While the rest of our crew situated themselves, I jaunted up the hill behind the sandstone wall to find a suitable poop zone. What I found literally stopped me in my tracks―a pile of half buried trash crowned by a piece of camouflaged cardboard. Upon further inspection I found it to be an “Eco-Toilet”: a piece of cardboard that folds into itself creating a small seat in which to shit in. Now I can see how this might be practical when car camping or at a music festival, but in the middle of nowhere? I mean how much more “eco” can you get than digging a hole, squatting and shitting in it? These are questions I was dying to ask the individual who dumped this dump box in a pristine wilderness. Then there was the pile of trash. The amount of garbage led me to believe it was left by more than one person. Again, around a popular campsite or swimming hole this is to be expected. But finding a mound of waste 15 miles in from any trailhead was simply baffling. “Pack It In, Pack It Out” clearly wasn’t a principal this “shit for brains” group practiced.
After relieving myself self-righteously in proper backwoods fashion and gathering hard to find firewood, I rejoined the group at the pebbly bank. With our wood neatly stacked and bedding arranged, we began the ceremonial rounds of Willow’s moonshine and Jim Beam. Darkness fell early in the canyon and we had our insides warmed by sprits and our outsides warmed by fire just as the chill began to creep up sleeves and down collars. Then came dinner: most of us had freeze dried meals and sat hungrily as water boiled on our little growling stoves. From his small pack, Paul produced a steak and a package of sausages.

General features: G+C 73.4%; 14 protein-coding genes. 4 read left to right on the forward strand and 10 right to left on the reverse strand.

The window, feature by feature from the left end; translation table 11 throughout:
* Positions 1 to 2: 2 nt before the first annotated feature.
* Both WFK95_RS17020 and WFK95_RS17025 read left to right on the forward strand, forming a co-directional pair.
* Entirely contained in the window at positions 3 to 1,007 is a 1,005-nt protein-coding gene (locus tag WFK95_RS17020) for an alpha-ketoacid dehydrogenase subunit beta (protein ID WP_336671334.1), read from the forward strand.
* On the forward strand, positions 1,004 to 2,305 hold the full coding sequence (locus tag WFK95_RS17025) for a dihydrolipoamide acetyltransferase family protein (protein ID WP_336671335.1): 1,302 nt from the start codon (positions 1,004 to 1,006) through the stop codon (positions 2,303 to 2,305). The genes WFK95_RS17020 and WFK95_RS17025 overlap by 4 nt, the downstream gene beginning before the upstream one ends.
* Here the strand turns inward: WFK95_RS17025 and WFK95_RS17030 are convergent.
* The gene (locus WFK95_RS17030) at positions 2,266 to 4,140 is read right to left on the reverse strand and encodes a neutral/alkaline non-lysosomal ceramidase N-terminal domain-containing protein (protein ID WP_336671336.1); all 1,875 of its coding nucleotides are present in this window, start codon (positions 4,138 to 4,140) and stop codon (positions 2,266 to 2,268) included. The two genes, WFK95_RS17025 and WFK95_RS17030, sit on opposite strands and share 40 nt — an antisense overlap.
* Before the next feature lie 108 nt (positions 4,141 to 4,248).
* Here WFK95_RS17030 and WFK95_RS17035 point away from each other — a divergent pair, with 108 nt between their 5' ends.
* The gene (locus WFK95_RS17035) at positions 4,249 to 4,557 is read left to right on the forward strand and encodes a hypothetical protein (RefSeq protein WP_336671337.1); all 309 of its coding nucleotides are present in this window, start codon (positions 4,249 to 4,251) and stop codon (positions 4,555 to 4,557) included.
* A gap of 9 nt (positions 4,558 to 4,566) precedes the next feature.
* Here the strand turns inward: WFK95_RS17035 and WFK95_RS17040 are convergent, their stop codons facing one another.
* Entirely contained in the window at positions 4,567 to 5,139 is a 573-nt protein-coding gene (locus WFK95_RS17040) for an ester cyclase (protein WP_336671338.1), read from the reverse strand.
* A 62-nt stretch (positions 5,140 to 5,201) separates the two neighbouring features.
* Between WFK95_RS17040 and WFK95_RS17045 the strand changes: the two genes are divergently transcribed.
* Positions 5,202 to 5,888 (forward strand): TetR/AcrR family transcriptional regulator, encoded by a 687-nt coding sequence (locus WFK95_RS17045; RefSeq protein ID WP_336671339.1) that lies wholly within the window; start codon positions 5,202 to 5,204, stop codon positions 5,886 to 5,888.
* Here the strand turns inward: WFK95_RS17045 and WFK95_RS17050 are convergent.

“Jesus man,” I said. “You don’t mess around.”
“That’s not even the half of it,” he replied with a grin.
Paul then showed me the veritable larder that was his backpack: another steak, another pack of sausages, an avocado, a sweet potato, a stick of Calabrese salami, various nut butters and a sizeable wedge of Jarlsberg cheese.
He had the fats section of the food pyramid more than covered.
The rest of us ate steaming rehydrated lasagna or some such concoction out of plastic bags while Paul offered us bits of his sizzling rare steak and smoky sausage that we then tossed in with our goop. Sufficiently stuffed, we built our fire back up to a roar and gathered round for that most precious of camping experiences―fireside banter.
“I’m sorry man, but you just look like a homeless guy.” I said to Erik, who sat smiling through his thick brown beard, with a black plastic bag between his legs and wearing fingerless gloves and a beanie.